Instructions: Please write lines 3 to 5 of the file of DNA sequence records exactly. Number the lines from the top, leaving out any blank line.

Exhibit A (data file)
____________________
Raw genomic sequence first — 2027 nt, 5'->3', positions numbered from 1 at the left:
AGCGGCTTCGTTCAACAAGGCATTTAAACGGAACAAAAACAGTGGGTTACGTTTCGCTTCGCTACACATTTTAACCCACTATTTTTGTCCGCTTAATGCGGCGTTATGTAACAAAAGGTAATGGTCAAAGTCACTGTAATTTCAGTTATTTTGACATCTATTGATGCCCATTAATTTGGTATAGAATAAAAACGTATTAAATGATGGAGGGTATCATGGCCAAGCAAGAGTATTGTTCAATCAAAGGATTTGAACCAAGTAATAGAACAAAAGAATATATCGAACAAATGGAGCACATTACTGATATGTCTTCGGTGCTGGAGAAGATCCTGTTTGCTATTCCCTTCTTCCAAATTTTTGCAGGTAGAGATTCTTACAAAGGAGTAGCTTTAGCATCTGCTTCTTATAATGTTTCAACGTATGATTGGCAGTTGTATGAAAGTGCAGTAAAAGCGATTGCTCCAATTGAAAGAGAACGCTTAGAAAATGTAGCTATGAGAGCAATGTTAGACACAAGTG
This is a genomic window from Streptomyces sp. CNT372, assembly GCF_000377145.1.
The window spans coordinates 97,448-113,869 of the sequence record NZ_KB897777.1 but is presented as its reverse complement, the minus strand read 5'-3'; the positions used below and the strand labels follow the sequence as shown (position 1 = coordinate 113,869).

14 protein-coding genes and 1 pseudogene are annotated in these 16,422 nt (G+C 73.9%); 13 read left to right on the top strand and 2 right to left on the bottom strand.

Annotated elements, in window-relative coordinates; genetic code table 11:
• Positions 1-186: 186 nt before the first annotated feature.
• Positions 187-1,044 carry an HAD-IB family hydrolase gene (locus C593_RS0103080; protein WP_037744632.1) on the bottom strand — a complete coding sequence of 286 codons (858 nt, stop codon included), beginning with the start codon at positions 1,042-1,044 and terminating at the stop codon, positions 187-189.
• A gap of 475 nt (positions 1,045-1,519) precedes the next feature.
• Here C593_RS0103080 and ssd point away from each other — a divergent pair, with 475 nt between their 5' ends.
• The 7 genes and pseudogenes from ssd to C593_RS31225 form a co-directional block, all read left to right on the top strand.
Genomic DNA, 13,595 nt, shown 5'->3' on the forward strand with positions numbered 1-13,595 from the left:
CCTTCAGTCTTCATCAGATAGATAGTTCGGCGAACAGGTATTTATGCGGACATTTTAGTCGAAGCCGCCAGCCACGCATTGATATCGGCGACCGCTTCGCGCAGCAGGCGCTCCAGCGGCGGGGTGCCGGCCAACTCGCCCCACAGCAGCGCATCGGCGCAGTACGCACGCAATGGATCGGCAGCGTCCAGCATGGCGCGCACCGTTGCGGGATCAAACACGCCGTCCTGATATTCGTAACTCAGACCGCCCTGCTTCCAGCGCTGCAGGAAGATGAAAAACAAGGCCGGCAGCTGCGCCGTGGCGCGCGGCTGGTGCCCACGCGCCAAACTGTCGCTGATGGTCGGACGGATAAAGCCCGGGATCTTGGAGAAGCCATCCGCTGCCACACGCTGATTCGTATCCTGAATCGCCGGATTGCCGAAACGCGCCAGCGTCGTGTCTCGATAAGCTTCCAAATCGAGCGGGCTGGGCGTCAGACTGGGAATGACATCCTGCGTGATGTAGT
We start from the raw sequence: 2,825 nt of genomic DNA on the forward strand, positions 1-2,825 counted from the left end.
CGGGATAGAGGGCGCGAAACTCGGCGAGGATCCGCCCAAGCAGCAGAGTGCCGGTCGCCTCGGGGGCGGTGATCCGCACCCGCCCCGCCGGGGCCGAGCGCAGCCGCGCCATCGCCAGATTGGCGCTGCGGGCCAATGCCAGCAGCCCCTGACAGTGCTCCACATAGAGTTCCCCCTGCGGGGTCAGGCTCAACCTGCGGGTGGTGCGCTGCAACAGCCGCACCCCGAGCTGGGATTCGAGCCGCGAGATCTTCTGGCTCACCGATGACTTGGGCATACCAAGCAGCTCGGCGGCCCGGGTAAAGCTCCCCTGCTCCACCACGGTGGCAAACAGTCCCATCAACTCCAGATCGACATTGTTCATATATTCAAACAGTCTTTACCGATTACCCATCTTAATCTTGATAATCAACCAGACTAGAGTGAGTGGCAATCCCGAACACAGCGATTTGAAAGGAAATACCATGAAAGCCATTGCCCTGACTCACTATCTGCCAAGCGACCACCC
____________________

This is a genomic window from Streptomyces sp. CNT372, assembly GCF_000377145.1.
The window spans coordinates 97,448-113,869 of the sequence record NZ_KB897777.1 but is presented as its reverse complement, the minus strand read 5'-3'; the positions used below and the strand labels follow the sequence as shown (position 1 = coordinate 113,869).

14 protein-coding genes and 1 pseudogene are annotated in these 16,422 nt (G+C 73.9%); 13 read left to right on the top strand and 2 right to left on the bottom strand.